I decided not to put that in the post, trying to keep my blog all shinyhappy, but the comments section is fair game.

(I should add that Osceola claimed and was presumedly assumed to be a full-blooded Muscogee).

Did you see that public-television show about Minik the Eskimo? Perry scooped him and his father and a few others up to take back to New York with him and present them to a museum, basically. They all died but Minik and their skeletons were rigged up for the museum, while a fake burial of Minik's father was performed for Minik's benefit. He found out the truth later. The story goes on.

A lot has changed in archaeology since NAGPRA, the Native American Graves Protection and Repatriation Act, was passed in 1990. Since the legislation has been passed, the human remains of approximately 32,000 individuals have been returned to their respective tribes. Nearly 670,000 funerary objects, 120,000 unassociated funerary objects, and 3,500 sacred objects have been returned to Native American tribes. Native American human remains are almost never on public display in any museum or park anymore.
But....sometimes the very liberal interpretation of this law makes it very difficult to conduct ANY archaeology on Native American sites. I have worked on an archaeological site where excavations came to a screeching halt and were never resumed because one human deciduous tooth was found.
I agree that all human remains should be treated with respect, but an over-zealous application of law also make it impossible to find out how ancient American people lived. I think that is a great loss to general human knowledge and a disservice to all people.

Posted by E. Williams October 26, 2010 at 12:07 PM

That reminds me of an old New Yorker cartoon. This little Inuit, complete with parka and mukluks, is standing on a doorstep looking up at this patrician Boston Brahmin, who is wearing a tux and holding a martini glass.

The little guy says, "Hi, remember me? I'm Minik from the Arctic Circle. Remember when you stayed in my igloo and I let you sleep with my wife? You said if I was ever in Boston...."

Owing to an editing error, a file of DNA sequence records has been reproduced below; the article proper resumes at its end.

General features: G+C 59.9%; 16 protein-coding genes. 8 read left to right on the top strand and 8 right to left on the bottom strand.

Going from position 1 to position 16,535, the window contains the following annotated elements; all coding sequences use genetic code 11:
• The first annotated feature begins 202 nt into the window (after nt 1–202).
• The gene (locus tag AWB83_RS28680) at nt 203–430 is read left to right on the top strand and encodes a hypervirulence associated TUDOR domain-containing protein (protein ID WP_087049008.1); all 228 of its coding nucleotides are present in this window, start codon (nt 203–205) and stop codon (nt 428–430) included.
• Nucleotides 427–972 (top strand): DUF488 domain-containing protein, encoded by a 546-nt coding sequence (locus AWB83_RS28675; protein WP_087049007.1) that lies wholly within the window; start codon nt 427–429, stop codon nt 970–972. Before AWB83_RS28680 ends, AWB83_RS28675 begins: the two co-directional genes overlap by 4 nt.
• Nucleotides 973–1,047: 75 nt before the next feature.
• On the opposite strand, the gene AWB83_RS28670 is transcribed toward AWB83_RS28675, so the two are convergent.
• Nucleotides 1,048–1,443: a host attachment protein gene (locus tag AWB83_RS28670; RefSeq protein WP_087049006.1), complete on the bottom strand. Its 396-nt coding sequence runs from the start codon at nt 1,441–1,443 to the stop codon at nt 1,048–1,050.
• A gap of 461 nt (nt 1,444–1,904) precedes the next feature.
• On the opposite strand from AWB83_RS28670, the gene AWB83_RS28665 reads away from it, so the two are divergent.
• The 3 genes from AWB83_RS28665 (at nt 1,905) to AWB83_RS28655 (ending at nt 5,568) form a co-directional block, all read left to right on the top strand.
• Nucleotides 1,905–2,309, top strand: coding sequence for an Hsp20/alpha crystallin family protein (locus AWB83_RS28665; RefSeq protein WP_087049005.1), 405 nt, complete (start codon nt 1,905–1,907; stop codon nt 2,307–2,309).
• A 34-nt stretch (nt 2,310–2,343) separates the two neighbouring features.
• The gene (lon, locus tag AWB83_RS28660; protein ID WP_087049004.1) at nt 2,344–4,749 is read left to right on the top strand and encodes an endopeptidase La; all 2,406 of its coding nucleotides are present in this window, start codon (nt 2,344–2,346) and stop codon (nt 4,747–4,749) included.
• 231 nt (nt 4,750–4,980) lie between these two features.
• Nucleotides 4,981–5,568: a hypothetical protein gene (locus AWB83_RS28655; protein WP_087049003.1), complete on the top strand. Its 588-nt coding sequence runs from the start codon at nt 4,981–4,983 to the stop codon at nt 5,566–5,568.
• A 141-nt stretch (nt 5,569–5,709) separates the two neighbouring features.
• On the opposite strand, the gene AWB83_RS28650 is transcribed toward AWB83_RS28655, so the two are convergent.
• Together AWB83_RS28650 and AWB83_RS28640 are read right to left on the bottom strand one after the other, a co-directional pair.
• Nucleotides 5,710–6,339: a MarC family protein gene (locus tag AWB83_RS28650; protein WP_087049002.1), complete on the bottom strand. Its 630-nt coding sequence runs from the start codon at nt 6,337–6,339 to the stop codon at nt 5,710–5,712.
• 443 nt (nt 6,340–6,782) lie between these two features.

As an anthro major, I always figured that was a tribute.

Ooh, were those in a public display area? Thanks very much for sharing that!

Well, this was certainly something totally different!... can't recall ever reading a blog post about death masks before (though I'm sure they exist). And coming from someone who's afraid of clowns (for some reason, a fascination with death masks and fear of clowns just seems incongruous; I don't know why :-)

Pretty fascinating interlude. I never thought of people having such different sized heads. It's a real treat to happen upon an exhibit or collection that you hadn't really considered before. Looking forward to Audubon report.

I love love love this series of posts! I live about an hour from Mill Grove, his house on the Schuylkill outside Philadelphia. That's where he started sticking wires into the birds he'd shot to pose them (stringing them up hadn't given him the effect he was after). They have his Passenger Pigeon study skin, which always makes me weep. The property is now an Audubon Center. It's always startling to get an email from John James Audubon.

Whoa, I agree - that Aaron Burr death mask is super-creepy! Just in time for Halloween...

I just watched a show on History Channel about death masks--I love 'em too!

It looks like Sherman had a stroke, too.Death masks must be a boon to historians in what they reveal about their subject's health.